Site 31 for the Soyuz rocket family in Baikonur



View of Site 31 shortly before launch of Foton-M4 satellite on July 19, 2014.

Wheels of progress

An interior view of the assembly building at Site 31 in Baikonur in July 2000.

History of Site 31 and 32

At the end of 1958, a year-and-half after the R-7 ballistic missile had began flying, the second launch complex for the same rocket was founded at Site 31, east of the original launch facilities in Tyuratam. Unlike the test launch complex at Site 1 and 2, the Site 31 facility was planned as an operational and training "battle station" for the R-7 missile. The new complex included the launch pad, the MIK assembly building, the MIK GCh building for the processing of the nuclear warhead, disel-powered energy generating facility and the new residential complex at Site 32.

Based on experience gained during the construction at Site 1 and 2, the flame trench at Site 31 launch pad was scaled down in comparison to that of at Site 1. The assembly and support facilities were also placed much closer to the launch pad.

The complex was completed at the end of 1960. On Feb. 27, 1961, the first R-7 ICBM lifted off from Site 31.

As the R-7's role as a carrier of the nuclear weapons had diminished, Site 31 along with Site 1 was re-purposed for space operations, including manned launches.

By the end of 1966, the fueling station designated 11G12 started operations providing fueling for manned spacecraft, satellites and planetary spacecraft. The original Soyuz 7K-OK spacecraft and the 7K-L1 circumlunar vehicles were prepared for launch at the processing building at Site 31.

On Jan. 14, 1969, Soyuz-4 was launched from Site 31, followed by Soyuz-6 on October 11, Soyuz 8 on October 13 and Soyuz-9 on June 1, 1970. Another wave of manned launches started in 1980 with the launch of Soyuz-36 on May 26 and Soyuz-39 on March 22, 1981.

Yet another group of manned launches came in the wake of the 1983 launch failure, which damaged a primary manned launch pad at Site 1. Soyuz T-10 was launched from here on Feb. 8, 1984, followed by Soyuz T-11 on April 3 and Soyuz T-12 on July 17, 1984. As of 2006, out of 100 Russian manned launches, a total of 12 lifted off from Site 31, according to Roskosmos.

According to the Russian press, during 2005, the launch complex and the processing facilities at Site 31 was being refurbished for the Soyuz-2 rocket.

Manned operations return to Site 31

In 2009, to support the anticipated increase of the International Space Station crew from three to six, Russia had to double manned launches from two to four annually. The number of Progress cargo supply missions was to increase as well. As a result, various upgrades were conducted at Site 31 during 2007 and 2008, to enable manned launches from both Site 1 and Site 31, Kazakhstan Today reported, quoting Baikonur officials.

Upgrades covered the fueling system and the flight control bunker. Also, a new air-conditioning system for the payload section of the rocket, a clean room and communications cables were installed.

At the time, the first launch of the Progress spacecraft from Site 31 was expected in 2008 and the first manned Soyuz (since 1984) would blast off from the same pad in 2009. In reality, the first cargo ship, Progress M-66, lifted off from Site 31 on Feb. 10, 2009. Progress M-07M and Progress M-15M were also launched from the same pad on Sept. 10, 2010, and April 20, 2012, respectively.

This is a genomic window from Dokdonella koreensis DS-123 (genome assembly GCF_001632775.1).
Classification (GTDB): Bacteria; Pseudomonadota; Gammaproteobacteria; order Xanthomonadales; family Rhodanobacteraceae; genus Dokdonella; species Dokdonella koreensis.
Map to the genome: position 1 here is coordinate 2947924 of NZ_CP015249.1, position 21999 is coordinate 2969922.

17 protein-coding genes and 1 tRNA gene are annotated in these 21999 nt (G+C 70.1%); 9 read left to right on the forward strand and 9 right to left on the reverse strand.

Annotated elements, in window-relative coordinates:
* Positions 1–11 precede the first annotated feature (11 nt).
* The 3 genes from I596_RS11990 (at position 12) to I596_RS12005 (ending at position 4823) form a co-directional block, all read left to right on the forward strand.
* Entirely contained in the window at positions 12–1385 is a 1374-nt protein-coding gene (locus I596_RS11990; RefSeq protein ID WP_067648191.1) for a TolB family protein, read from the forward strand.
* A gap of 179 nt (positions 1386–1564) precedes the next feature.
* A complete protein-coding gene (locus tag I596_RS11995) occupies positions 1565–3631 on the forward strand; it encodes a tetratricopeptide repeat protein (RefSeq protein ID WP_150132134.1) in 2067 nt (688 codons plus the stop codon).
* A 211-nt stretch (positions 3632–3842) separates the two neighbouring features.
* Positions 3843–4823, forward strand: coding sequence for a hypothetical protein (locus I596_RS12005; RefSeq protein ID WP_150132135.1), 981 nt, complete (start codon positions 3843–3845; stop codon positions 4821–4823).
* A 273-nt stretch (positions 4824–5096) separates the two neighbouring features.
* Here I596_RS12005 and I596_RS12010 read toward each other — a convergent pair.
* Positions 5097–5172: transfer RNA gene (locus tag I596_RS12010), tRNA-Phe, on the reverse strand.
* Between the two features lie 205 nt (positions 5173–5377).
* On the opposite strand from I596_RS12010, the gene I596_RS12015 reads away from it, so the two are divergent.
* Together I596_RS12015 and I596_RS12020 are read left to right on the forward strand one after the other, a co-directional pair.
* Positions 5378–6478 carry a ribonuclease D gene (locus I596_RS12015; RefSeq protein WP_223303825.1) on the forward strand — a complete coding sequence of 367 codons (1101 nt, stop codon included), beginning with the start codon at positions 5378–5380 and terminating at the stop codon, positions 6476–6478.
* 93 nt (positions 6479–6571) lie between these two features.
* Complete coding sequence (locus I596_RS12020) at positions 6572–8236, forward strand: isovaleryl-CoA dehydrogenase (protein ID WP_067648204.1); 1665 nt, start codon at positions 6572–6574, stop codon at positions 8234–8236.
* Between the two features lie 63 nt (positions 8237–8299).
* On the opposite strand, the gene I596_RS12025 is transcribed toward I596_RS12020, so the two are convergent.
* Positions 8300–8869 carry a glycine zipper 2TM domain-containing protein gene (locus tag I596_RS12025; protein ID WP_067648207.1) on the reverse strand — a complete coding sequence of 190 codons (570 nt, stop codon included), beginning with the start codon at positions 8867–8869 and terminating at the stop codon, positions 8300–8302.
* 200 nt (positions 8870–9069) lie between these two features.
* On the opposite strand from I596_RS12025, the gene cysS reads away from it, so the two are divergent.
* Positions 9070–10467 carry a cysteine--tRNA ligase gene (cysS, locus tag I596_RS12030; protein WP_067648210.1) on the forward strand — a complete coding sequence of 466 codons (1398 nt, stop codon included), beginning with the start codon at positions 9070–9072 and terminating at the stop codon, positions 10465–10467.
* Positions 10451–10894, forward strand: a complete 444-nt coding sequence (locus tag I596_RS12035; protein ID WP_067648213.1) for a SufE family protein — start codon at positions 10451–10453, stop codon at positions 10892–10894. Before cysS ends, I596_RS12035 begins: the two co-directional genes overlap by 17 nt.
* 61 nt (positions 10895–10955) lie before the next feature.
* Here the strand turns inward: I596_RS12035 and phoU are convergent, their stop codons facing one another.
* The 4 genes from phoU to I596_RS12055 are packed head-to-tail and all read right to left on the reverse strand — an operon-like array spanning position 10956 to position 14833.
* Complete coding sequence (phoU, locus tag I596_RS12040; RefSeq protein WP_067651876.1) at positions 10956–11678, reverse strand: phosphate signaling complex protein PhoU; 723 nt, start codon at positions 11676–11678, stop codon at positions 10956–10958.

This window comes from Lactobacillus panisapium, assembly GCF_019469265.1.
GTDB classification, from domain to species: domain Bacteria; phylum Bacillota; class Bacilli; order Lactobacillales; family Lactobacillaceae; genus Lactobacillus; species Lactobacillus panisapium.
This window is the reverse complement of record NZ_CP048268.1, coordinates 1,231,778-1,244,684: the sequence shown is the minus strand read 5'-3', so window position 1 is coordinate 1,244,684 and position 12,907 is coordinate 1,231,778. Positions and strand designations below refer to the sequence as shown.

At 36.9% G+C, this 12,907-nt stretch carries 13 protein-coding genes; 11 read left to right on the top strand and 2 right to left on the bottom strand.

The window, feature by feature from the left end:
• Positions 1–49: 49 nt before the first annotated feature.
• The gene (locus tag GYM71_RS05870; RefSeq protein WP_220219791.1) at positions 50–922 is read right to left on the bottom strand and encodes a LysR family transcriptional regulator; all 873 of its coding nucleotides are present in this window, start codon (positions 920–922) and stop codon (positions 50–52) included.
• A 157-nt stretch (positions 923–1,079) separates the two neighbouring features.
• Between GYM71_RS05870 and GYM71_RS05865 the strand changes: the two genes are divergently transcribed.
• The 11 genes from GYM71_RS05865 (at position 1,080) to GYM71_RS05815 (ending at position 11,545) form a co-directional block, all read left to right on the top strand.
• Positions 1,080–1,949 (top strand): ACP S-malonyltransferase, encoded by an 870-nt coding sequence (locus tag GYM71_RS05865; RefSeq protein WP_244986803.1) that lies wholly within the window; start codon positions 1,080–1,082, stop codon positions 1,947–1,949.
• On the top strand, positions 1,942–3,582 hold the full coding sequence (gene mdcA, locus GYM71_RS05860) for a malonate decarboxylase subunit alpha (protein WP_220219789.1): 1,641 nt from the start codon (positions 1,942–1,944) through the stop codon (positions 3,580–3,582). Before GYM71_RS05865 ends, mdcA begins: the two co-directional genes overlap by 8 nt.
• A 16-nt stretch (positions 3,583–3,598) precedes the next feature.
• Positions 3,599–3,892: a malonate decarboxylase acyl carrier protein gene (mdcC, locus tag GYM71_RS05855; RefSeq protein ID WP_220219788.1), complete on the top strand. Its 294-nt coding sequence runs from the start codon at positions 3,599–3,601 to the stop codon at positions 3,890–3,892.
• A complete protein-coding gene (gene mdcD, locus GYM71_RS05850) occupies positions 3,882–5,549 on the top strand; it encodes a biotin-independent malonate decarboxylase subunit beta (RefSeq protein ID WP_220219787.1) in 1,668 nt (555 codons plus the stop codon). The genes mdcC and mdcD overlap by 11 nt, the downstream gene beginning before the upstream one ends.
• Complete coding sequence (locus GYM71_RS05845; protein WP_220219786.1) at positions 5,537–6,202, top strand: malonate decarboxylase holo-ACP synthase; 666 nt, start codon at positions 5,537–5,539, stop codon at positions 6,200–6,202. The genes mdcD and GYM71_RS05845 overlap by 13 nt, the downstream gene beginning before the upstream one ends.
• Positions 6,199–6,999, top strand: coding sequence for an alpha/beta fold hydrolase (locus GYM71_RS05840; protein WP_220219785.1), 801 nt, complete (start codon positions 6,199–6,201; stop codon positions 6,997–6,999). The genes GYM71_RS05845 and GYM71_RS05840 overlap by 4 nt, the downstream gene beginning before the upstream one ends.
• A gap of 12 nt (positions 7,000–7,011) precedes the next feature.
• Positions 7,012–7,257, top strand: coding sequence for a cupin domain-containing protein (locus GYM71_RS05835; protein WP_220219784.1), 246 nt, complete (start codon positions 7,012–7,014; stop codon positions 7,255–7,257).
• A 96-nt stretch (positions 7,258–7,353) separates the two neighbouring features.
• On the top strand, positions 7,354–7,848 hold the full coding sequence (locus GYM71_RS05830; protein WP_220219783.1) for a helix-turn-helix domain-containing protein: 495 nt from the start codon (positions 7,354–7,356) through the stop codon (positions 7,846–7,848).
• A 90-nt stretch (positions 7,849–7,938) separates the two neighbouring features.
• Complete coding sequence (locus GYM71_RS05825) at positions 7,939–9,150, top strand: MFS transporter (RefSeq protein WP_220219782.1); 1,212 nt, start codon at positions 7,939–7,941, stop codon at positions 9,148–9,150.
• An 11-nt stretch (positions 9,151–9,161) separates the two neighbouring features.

In April 2011, the head of Roskosmos, Anatoly Perminov, said that Site 31 would be ready for manned launches by the end of that year. Manned launches did resume from Site 31 on October 23, 2012, when Soyuz TMA-06M lifted off.

Moving both -- manned and cargo launches -- to Site 31 would enable Roskosmos to start planned refurbishment of the launch pad at Site 1, which apparently was planned to start around 2014.

Upgrades for Fregat-SB

During 2009, a processing building at Site 31 -- MIK 40 -- was upgraded with a new work place for handling the Fregat-SB upper stage, which would be used with the Zenit-3M (Zenit-2SLB) rocket.

On Dec. 28, 2011, during the launch of the Soyuz-2.1a rocket with a cluster of Globalstar-2 satellites, Pad No. 6 at Site 31 sustained some damage. Strong winter winds pushed the fiery exhaust from the rocket into the service gantry, causing its deformation and preventing proper rotation of the structure into the operational position around the launch vehicle. Repairs at the pad were expected to last until the end of February - beginning of March 2012. (553)


This page is maintained by Anatoly Zak

Last update: January 16, 2019

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The R-7 ballistic missile on the launch pad at Site 31 in Baikonur circa 1960. Copyright:


Soyuz-4 lifts off from Site 31 on Jan. 14, 1969.

The Soyuz rocket during the processing inside MIK 32 assembly building. Click to enlarge. Copyright © 2000 Anatoly Zak

The housing and support complex at Site 32. Copyright © 2001 Anatoly Zak


The Soyuz-2-1a rocket with the Metop spacecraft on the launch pad at Site 31 in Baikonur on July 14, 2006. Credit: Roskosmos

Soyuz with Globalstar

The Soyuz-FG rocket is being installed on the launch pad at Site 31 in Baikonur on Oct. 18, 2007. Credit: Roskosmos

Progress M-66

Progress M-66 lifts off from Site 31 in Baikonur on Feb. 10, 2009. Credit: Roskosmos


The Progress M-07M cargo ship at Site 31 shortly before launch on Sept. 10, 2010. Credit: TsENKI


The Soyuz U rocket rolls out from the assembly building at Site 32 two days before the launch of Progress M-15M cargo ship on April 20, 2012. Credit: RKK Energia